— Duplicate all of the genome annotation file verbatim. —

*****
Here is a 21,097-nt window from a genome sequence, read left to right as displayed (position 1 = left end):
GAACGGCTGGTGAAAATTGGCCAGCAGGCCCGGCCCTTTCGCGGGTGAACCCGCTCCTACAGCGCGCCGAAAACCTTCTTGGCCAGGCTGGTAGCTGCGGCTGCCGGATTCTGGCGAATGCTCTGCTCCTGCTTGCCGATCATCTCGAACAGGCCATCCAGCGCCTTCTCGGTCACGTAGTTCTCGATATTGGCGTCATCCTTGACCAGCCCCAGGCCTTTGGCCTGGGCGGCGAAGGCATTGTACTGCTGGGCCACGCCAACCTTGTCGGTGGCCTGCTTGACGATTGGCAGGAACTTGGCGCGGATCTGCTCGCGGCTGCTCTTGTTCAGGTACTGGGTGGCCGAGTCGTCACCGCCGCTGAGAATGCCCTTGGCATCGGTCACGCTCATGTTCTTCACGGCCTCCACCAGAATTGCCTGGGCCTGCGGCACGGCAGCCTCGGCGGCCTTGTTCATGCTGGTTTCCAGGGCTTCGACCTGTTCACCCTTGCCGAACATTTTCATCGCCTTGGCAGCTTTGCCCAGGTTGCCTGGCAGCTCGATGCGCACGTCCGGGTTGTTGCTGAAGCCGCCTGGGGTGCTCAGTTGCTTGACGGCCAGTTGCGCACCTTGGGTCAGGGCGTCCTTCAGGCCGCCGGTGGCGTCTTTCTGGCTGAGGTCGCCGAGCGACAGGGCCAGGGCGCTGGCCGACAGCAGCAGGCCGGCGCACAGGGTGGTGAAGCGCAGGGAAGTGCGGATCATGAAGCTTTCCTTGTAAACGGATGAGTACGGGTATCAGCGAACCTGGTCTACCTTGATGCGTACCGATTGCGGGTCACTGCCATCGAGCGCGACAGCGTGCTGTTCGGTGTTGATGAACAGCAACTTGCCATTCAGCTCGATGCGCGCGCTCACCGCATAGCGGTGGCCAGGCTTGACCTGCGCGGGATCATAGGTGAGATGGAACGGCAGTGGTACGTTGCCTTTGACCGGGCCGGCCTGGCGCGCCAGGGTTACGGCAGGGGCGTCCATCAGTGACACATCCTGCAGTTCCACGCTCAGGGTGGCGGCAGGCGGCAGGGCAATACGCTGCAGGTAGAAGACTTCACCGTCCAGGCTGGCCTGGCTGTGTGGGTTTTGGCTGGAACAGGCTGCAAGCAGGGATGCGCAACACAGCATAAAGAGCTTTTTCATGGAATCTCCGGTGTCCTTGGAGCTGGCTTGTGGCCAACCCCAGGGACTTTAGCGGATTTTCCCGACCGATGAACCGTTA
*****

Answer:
Here is a 21,097-nt window from a genome sequence, read left to right as displayed (position 1 = left end):
GAACGGCTGGTGAAAATTGGCCAGCAGGCCCGGCCCTTTCGCGGGTGAACCCGCTCCTACAGCGCGCCGAAAACCTTCTTGGCCAGGCTGGTAGCTGCGGCTGCCGGATTCTGGCGAATGCTCTGCTCCTGCTTGCCGATCATCTCGAACAGGCCATCCAGCGCCTTCTCGGTCACGTAGTTCTCGATATTGGCGTCATCCTTGACCAGCCCCAGGCCTTTGGCCTGGGCGGCGAAGGCATTGTACTGCTGGGCCACGCCAACCTTGTCGGTGGCCTGCTTGACGATTGGCAGGAACTTGGCGCGGATCTGCTCGCGGCTGCTCTTGTTCAGGTACTGGGTGGCCGAGTCGTCACCGCCGCTGAGAATGCCCTTGGCATCGGTCACGCTCATGTTCTTCACGGCCTCCACCAGAATTGCCTGGGCCTGCGGCACGGCAGCCTCGGCGGCCTTGTTCATGCTGGTTTCCAGGGCTTCGACCTGTTCACCCTTGCCGAACATTTTCATCGCCTTGGCAGCTTTGCCCAGGTTGCCTGGCAGCTCGATGCGCACGTCCGGGTTGTTGCTGAAGCCGCCTGGGGTGCTCAGTTGCTTGACGGCCAGTTGCGCACCTTGGGTCAGGGCGTCCTTCAGGCCGCCGGTGGCGTCTTTCTGGCTGAGGTCGCCGAGCGACAGGGCCAGGGCGCTGGCCGACAGCAGCAGGCCGGCGCACAGGGTGGTGAAGCGCAGGGAAGTGCGGATCATGAAGCTTTCCTTGTAAACGGATGAGTACGGGTATCAGCGAACCTGGTCTACCTTGATGCGTACCGATTGCGGGTCACTGCCATCGAGCGCGACAGCGTGCTGTTCGGTGTTGATGAACAGCAACTTGCCATTCAGCTCGATGCGCGCGCTCACCGCATAGCGGTGGCCAGGCTTGACCTGCGCGGGATCATAGGTGAGATGGAACGGCAGTGGTACGTTGCCTTTGACCGGGCCGGCCTGGCGCGCCAGGGTTACGGCAGGGGCGTCCATCAGTGACACATCCTGCAGTTCCACGCTCAGGGTGGCGGCAGGCGGCAGGGCAATACGCTGCAGGTAGAAGACTTCACCGTCCAGGCTGGCCTGGCTGTGTGGGTTTTGGCTGGAACAGGCTGCAAGCAGGGATGCGCAACACAGCATAAAGAGCTTTTTCATGGAATCTCCGGTGTCCTTGGAGCTGGCTTGTGGCCAACCCCAGGGACTTTAGCGGATTTTCCCGACCGATGAACCGTTA